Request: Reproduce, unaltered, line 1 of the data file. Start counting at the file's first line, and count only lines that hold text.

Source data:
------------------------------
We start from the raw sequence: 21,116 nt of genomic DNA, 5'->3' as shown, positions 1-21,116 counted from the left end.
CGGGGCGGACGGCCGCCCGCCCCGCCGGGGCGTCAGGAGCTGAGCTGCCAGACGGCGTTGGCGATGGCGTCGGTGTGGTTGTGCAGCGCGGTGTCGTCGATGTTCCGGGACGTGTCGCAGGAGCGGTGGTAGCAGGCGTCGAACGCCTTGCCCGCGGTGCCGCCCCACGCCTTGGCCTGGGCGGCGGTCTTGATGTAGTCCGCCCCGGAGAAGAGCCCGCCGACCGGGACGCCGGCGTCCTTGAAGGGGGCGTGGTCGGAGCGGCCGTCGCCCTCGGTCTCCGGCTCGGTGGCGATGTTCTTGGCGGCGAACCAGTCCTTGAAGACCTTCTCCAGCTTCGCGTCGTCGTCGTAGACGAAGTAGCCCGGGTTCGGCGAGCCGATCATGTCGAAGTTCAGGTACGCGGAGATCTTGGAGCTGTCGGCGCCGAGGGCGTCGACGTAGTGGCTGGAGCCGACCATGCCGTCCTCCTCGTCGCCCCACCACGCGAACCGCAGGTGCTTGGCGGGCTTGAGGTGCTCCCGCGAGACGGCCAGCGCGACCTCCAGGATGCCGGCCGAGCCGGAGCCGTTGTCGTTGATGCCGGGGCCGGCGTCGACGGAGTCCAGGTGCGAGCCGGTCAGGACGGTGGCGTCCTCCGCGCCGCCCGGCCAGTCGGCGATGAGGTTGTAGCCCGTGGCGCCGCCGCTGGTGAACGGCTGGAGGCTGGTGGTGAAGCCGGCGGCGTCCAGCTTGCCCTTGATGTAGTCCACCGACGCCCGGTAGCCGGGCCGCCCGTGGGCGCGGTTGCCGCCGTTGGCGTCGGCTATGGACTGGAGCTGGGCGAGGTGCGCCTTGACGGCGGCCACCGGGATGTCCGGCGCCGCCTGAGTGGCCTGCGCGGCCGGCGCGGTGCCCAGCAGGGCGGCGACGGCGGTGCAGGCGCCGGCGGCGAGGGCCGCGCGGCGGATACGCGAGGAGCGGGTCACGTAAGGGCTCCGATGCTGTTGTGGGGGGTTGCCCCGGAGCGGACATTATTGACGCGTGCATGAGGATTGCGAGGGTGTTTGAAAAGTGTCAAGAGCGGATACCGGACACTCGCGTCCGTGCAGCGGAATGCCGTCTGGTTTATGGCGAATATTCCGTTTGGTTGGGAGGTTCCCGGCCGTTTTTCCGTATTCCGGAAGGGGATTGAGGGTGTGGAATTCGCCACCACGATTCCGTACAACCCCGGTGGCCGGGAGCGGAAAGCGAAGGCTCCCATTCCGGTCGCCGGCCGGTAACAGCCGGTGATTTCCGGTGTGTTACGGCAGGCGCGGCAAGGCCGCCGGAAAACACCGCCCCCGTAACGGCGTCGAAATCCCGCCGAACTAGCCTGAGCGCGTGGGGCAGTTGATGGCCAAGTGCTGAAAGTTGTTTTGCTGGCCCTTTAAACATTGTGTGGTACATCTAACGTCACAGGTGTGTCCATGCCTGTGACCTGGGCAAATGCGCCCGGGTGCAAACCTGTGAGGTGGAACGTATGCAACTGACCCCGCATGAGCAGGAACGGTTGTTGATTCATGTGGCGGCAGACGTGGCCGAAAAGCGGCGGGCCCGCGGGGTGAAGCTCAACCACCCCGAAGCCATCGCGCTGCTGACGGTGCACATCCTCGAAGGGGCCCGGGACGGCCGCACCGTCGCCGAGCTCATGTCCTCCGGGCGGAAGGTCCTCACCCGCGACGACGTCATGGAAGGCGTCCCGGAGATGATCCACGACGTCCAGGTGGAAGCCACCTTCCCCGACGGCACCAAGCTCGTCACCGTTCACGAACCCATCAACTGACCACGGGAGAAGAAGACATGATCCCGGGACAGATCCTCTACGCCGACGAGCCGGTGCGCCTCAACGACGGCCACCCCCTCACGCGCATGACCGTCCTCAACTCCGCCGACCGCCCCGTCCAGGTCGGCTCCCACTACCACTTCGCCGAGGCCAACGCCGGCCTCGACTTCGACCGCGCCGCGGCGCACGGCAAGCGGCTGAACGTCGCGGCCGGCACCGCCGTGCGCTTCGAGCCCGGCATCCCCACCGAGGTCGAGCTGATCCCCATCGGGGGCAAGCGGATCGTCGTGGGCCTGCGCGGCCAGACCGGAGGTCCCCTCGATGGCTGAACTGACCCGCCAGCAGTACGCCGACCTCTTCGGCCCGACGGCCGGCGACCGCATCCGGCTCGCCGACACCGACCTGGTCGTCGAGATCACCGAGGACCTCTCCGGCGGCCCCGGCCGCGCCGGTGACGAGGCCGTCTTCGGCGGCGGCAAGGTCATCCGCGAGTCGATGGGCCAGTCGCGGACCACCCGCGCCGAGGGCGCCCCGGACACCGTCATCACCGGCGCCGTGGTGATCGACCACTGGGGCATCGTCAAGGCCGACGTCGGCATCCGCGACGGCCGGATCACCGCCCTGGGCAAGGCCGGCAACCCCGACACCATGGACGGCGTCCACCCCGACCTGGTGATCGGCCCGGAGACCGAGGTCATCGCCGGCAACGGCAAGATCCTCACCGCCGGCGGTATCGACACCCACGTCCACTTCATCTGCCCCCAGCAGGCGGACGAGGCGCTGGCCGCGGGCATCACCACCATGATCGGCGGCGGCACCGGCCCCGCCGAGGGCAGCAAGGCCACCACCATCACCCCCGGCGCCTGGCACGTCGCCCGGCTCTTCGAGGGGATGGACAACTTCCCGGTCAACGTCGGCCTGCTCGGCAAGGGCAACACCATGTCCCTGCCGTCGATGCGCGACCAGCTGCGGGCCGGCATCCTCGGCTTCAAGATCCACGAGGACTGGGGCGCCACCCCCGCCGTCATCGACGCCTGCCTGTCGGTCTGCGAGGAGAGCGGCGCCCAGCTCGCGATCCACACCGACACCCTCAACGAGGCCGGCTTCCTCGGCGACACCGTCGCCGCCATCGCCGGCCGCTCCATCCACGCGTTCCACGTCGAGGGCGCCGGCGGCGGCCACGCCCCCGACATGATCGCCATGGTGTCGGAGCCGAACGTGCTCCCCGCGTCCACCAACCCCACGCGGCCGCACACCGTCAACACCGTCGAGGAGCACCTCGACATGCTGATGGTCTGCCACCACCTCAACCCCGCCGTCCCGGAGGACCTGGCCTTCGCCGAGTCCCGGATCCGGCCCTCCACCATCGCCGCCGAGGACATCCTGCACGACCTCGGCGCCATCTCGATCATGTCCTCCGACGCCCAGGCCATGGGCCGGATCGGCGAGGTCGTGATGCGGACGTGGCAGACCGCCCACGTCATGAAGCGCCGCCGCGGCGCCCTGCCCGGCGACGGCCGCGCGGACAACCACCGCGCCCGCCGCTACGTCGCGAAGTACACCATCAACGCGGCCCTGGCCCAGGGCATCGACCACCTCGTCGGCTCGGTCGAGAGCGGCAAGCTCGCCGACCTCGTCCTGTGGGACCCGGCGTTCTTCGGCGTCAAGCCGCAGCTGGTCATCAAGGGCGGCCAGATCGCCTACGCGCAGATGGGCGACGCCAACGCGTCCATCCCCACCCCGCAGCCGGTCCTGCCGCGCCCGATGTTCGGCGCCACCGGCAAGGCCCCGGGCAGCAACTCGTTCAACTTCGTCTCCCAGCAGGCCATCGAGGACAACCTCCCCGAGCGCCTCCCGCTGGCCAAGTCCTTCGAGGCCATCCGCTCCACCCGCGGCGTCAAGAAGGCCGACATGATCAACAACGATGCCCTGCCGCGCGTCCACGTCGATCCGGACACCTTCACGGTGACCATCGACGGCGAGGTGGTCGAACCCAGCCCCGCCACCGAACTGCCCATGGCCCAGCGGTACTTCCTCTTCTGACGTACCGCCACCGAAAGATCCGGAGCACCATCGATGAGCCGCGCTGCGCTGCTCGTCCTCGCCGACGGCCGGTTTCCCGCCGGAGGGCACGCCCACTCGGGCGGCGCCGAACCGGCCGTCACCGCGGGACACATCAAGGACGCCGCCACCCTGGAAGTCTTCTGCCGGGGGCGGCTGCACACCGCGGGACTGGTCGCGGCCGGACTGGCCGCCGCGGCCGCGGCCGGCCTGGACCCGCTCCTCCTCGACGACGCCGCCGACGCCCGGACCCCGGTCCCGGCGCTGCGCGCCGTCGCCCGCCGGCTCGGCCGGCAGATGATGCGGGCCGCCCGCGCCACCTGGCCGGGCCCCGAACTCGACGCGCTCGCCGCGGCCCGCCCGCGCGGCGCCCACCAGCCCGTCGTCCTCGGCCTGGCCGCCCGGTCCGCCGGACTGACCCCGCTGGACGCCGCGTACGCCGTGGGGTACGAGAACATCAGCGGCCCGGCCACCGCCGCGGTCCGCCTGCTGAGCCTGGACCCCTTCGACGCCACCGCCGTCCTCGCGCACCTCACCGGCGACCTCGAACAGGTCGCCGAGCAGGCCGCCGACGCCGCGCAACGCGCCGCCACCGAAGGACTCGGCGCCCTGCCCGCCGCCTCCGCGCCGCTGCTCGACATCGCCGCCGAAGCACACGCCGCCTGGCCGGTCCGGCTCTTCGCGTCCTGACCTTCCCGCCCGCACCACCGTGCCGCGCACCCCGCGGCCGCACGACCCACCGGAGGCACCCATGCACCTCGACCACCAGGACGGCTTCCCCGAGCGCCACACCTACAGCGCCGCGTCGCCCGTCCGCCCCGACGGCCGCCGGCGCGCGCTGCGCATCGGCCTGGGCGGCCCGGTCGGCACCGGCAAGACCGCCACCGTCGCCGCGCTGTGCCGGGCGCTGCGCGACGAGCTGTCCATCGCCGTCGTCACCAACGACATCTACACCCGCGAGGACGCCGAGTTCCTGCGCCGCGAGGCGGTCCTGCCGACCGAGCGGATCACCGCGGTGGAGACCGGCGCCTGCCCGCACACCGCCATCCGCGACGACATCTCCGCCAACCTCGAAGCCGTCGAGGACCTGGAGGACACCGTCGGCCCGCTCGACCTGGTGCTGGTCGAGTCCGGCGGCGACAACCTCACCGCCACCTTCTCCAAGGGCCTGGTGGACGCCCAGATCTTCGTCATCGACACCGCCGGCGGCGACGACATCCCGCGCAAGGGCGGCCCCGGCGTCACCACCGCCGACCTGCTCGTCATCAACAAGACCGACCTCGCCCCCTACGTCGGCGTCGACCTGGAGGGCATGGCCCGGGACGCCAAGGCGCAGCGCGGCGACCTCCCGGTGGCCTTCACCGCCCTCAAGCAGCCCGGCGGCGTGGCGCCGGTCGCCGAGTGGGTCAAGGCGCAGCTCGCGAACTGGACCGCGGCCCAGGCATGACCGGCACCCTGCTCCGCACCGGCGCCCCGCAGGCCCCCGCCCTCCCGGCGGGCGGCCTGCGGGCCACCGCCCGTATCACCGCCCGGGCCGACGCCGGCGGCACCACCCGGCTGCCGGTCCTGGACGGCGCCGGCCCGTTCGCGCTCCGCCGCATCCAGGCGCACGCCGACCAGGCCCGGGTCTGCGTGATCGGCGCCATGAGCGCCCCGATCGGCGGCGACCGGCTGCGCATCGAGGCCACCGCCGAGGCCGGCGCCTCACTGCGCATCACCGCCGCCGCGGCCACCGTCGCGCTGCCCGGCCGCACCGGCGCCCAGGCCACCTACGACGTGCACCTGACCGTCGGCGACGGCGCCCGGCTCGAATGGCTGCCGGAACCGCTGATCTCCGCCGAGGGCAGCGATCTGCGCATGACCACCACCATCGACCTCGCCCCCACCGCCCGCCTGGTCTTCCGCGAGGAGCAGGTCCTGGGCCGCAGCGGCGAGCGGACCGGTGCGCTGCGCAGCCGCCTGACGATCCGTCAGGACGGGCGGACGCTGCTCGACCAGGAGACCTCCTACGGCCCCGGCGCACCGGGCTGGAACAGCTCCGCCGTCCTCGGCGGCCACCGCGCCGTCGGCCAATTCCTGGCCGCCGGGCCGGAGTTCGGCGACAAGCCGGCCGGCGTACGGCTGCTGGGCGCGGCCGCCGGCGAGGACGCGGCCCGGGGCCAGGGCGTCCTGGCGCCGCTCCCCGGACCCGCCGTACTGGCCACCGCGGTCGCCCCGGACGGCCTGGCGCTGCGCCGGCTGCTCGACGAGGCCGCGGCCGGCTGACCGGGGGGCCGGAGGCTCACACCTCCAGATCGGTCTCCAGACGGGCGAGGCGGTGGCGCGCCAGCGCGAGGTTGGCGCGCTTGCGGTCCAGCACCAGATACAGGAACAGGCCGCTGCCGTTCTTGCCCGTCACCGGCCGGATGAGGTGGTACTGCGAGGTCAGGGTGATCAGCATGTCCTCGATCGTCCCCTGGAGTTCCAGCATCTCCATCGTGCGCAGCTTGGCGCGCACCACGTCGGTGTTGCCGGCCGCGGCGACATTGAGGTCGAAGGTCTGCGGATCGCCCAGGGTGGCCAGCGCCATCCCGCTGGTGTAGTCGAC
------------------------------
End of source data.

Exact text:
We start from the raw sequence: 21,116 nt of genomic DNA, 5'->3' as shown, positions 1-21,116 counted from the left end.